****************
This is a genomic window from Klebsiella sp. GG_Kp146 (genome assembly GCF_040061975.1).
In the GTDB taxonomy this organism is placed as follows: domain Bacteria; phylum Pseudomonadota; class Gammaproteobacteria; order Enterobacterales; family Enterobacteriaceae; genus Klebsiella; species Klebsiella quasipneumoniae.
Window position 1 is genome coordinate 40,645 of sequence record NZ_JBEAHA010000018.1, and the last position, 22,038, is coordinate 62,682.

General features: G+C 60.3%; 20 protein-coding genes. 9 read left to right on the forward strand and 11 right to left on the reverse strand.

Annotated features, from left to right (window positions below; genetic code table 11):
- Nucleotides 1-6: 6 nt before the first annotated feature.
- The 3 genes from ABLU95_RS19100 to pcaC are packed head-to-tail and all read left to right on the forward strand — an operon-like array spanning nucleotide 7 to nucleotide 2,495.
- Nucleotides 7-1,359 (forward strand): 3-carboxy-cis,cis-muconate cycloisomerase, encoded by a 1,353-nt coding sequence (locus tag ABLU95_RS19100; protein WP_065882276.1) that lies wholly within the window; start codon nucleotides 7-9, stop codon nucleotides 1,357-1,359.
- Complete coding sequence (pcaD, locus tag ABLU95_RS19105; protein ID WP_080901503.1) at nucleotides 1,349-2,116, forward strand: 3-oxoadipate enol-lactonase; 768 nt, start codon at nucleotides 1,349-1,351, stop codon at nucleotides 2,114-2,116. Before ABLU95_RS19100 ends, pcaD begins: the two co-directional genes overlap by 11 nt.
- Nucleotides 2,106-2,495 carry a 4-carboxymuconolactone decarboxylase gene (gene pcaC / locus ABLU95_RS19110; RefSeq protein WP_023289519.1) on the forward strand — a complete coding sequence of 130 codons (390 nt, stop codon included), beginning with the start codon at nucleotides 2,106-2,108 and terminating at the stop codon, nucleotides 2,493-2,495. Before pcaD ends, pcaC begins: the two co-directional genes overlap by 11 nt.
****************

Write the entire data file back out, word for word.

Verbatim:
This is a genomic window from Klebsiella sp. GG_Kp146 (genome assembly GCF_040061975.1).
In the GTDB taxonomy this organism is placed as follows: domain Bacteria; phylum Pseudomonadota; class Gammaproteobacteria; order Enterobacterales; family Enterobacteriaceae; genus Klebsiella; species Klebsiella quasipneumoniae.
Window position 1 is genome coordinate 40,645 of sequence record NZ_JBEAHA010000018.1, and the last position, 22,038, is coordinate 62,682.

General features: G+C 60.3%; 20 protein-coding genes. 9 read left to right on the forward strand and 11 right to left on the reverse strand.

Annotated features, from left to right (window positions below; genetic code table 11):
- Nucleotides 1-6: 6 nt before the first annotated feature.
- The 3 genes from ABLU95_RS19100 to pcaC are packed head-to-tail and all read left to right on the forward strand — an operon-like array spanning nucleotide 7 to nucleotide 2,495.
- Nucleotides 7-1,359 (forward strand): 3-carboxy-cis,cis-muconate cycloisomerase, encoded by a 1,353-nt coding sequence (locus tag ABLU95_RS19100; protein WP_065882276.1) that lies wholly within the window; start codon nucleotides 7-9, stop codon nucleotides 1,357-1,359.
- Complete coding sequence (pcaD, locus tag ABLU95_RS19105; protein ID WP_080901503.1) at nucleotides 1,349-2,116, forward strand: 3-oxoadipate enol-lactonase; 768 nt, start codon at nucleotides 1,349-1,351, stop codon at nucleotides 2,114-2,116. Before ABLU95_RS19100 ends, pcaD begins: the two co-directional genes overlap by 11 nt.
- Nucleotides 2,106-2,495 carry a 4-carboxymuconolactone decarboxylase gene (gene pcaC / locus ABLU95_RS19110; RefSeq protein WP_023289519.1) on the forward strand — a complete coding sequence of 130 codons (390 nt, stop codon included), beginning with the start codon at nucleotides 2,106-2,108 and terminating at the stop codon, nucleotides 2,493-2,495. Before pcaD ends, pcaC begins: the two co-directional genes overlap by 11 nt.